"We were fighting for our lives and the lives of our mates" is a very narrow approach to the motivation for soldiers to fight. By scorning the more altruistic ideals behind military service, it actually demeans ability of soldiers to rationalise their involvement in conflict. Whilst the example of conscripts like 1735099 provides a convenient escape clause for ownership of a decision process that led them to war, the same generalisation cannot be made for the Iraq or Afghanistan conflicts. The soldiers fighting in those theatres are volunteers. They enlisted with the knowledge that going to war may be required of them. To focus on the immediate and visceral reaction to combat oversimplifies a broader understanding that the modern soldier has about his role in any operation. It is an attempt to paint soldiers as pawns rather than the masters of their own destiny and the bearers of responsibility for their own decisions. By so doing, it comes across as the condescending and paternal reassurances from our “intellectual betters” that assume that because we’d be involved in a conflict that they see as repugnant, the only answer that doesn’t lead to the same sort of horrendous treatment of soldiers that the veterans of the Vietnam War experienced, is that we are too stupid to know better. The motivation for going is that all our friends are. The only reason we fight is because we are in the immediate danger that the “evil government” put us in and we are defending our own life and those of our mates. It is demeaning, condescending and insulting.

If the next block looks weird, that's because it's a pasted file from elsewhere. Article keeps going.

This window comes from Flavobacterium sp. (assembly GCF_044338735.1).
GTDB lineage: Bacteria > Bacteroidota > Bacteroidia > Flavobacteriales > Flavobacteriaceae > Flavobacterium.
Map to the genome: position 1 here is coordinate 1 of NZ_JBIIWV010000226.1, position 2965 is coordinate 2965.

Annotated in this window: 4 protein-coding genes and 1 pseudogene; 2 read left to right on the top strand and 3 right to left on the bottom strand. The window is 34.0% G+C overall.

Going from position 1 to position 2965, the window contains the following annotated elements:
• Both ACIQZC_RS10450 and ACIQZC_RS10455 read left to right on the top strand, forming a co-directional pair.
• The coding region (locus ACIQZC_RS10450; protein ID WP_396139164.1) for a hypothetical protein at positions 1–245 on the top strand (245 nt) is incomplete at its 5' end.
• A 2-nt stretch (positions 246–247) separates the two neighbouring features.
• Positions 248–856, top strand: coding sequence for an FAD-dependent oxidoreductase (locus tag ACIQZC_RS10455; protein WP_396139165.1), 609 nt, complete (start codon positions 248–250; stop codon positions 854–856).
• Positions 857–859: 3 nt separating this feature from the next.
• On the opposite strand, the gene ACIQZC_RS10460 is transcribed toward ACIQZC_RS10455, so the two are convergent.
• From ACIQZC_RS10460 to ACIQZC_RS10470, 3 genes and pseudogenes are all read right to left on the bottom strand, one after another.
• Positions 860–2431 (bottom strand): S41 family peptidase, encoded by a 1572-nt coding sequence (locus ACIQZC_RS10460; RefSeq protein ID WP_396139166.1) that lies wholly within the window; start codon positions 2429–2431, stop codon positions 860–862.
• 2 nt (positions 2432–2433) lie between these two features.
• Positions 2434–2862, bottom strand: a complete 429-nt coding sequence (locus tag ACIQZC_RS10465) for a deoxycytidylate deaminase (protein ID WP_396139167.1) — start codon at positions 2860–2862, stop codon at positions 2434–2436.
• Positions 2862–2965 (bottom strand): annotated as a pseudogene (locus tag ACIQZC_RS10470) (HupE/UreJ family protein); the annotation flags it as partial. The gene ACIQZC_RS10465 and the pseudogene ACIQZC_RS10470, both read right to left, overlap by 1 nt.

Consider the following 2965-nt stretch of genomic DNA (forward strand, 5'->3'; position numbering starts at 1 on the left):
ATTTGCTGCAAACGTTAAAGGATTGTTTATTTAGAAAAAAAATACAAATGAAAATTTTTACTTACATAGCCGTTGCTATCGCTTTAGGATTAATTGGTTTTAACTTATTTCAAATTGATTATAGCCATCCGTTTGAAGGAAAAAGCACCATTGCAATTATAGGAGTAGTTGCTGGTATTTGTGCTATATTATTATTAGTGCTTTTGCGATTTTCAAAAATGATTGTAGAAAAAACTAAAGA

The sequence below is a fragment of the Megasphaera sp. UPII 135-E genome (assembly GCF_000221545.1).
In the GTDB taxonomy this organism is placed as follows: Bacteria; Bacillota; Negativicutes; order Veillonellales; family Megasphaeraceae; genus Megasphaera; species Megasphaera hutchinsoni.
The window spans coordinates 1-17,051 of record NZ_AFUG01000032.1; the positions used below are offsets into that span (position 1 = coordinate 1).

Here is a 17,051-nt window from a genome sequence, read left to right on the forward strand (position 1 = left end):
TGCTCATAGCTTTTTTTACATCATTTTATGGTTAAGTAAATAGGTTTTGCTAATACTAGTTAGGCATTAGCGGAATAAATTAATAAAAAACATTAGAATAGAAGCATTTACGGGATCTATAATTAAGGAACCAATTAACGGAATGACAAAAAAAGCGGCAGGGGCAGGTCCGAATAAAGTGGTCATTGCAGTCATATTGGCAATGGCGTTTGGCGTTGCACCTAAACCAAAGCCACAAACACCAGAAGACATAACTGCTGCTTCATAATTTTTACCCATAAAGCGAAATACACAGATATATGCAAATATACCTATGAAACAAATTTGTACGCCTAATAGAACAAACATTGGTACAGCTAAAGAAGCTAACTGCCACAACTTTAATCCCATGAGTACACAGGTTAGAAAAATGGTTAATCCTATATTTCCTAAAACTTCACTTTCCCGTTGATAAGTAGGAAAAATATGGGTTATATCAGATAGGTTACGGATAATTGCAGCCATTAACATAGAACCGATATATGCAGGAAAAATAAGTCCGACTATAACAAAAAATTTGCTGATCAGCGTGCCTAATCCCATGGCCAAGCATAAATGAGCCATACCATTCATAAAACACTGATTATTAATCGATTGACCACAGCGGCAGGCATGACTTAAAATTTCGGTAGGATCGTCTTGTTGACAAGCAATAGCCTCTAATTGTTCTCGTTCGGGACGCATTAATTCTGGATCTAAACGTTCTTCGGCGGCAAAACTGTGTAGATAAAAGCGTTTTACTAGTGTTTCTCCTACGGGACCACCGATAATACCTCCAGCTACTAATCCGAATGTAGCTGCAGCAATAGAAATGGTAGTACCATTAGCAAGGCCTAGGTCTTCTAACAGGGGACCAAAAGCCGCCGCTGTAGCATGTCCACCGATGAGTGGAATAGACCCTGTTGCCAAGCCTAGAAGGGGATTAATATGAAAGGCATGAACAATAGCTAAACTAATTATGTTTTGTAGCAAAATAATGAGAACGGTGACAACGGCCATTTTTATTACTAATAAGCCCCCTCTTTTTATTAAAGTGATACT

We know why we deploy to these places. We know the geo-political manoeuvrings that put us there. We know the historical and cultural roots of the conflict. We know our mission and our role in it. I am yet to receive a deployment briefing that runs along the lines of “You are going to country X in order to protect your own life and the lives of your mates”. Those are what we call implied tasks. They are important, but never the primary mission for any deployment. They are also usually the first questions asked; our ROE hold a very important role in the maintenance of morale. Overly restrictive ROE in dangerous situations makes people tense. Rwanda, specifically Kibeho, is a textbook example of that. Even that example though, of soldiers in the heat of the moment concerned with protecting their own life and those of their mates, were able to clearly see the more important concern was for the civilian populace caught up in those terrible events. They are now horribly traumatised by that experience, not because of the danger that they were in, but because they were denied the opportunity to serve the greater good in accordance with the altruistic ideals that they believed they were there to implement. To reduce those experiences to "We were fighting for our lives and the lives of our mates" cheapens their suffering and ascribes to them a baser level of their understanding of their own involvement than is painfully evident to even the most naive observer.